New Delhi: On August 29, Vijoo Krishnan, joint secretary of the All India Kisan Sabha (AIKS), was nervous. He reached the Ramlila Maidan in the evening and found it almost entirely submerged under water due to consistent rainfall and poor drainage mechanisms. “I thought to myself, how are we going to deal with this?” Krishnan told The Wire.
More than one lakh farmers and workers from across the country, according to the AIKS, were to start coming into Delhi on September 2 and Ramlila Maidan was where the AIKS had planned to put them up. The volunteers got to work and managed to clear a part of the ground, where they installed wooden boards, covered them with yellow plastic sheets and put tents over them.
“We could only manage to ready about 40% of the ground. So then we arranged for some people to stay in gurdwaras, others in a camp in Sahibabad and some in guest houses,” Krishnan said.
On the eve of the workers’ and farmers’ march to parliament, around 30,000 people were inside the Ramlila Maidan, getting ready. It was another rainy day in Delhi. Large tents with wooden boards and plastic sheets being used to shield against the water worked as accommodation for the peasants and workers who had travelled for the protest.
Workers and farmers from 23 states have arrived in Delhi with demands ranging from an upward revision of minimum wages to remunerative prices for peasants. Around 5,000 have travelled from Nasik, many of whom were part of the Kisan long march from Nasik to Mumbai in March this year. A group has travelled from Pallakad in Kerala on motorcycles. Another group from Manipur has travelled despite being threatened by the local police and told not to do so.
“In all, close to two lakh people will be marching to parliament in the morning,” Krishnan said.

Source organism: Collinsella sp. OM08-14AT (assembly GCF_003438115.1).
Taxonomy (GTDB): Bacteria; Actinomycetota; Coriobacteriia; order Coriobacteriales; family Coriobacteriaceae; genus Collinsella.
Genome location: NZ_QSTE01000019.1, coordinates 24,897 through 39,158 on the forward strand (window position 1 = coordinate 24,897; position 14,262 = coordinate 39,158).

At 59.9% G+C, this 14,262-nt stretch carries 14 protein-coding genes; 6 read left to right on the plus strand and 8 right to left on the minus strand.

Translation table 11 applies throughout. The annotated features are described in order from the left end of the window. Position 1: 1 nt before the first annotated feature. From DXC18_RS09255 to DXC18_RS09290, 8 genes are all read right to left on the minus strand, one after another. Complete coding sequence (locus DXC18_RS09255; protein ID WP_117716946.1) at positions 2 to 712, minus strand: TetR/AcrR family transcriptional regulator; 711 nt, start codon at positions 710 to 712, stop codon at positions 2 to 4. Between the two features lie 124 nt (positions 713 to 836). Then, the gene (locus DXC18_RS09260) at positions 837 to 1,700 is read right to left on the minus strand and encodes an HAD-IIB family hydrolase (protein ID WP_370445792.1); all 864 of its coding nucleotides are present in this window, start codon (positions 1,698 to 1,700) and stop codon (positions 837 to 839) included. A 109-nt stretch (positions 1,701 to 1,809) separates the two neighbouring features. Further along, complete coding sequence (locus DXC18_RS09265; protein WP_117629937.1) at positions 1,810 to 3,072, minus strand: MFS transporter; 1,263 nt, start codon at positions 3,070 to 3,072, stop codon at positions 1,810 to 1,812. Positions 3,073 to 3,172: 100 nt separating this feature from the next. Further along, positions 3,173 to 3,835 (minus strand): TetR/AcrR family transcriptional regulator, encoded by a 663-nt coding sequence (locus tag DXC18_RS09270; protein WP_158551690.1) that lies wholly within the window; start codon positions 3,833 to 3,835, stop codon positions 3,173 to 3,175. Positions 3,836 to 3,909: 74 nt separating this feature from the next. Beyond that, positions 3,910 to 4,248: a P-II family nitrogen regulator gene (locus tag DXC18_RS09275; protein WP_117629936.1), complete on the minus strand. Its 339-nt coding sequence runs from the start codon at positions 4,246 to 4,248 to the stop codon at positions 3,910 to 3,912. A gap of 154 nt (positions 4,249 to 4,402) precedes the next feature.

Everyone participating in the march is required to register and pay Rs 10 as fee. “There has to be a sense of ownership. Fundraising is also not that easy,” said Krishnan. The AIKS had begun planning the march to parliament in March. They began an online fundraising campaign in April, through which they managed to raise around Rs 20 lakh.
“In addition, several of our state committees like from Kerala, West Bengal and Telangana are managing their travel and stay on their own,” Krishnan said.
Inside the Ramlila Maidan, the AIKS has arranged for food and beverages for the participants. A medical centre has been set up with a doctor available 24 hours.
A group of people from Mandsaur in Madhya Pradesh stood outside the tent marked ‘Madhya Pradesh’. Dheeraj Singh is a 56-year-old farmer and primarily grows garlic. He feels it was imperative for him to travel and express his grievances in Delhi as the government in Madhya Pradesh has turned a deaf ear. “Even after six farmers were killed by the police last year, the government continues to treat farmers with disdain. None of our demands have been met by the state government. We don’t get remunerative prices for our crops,” he said.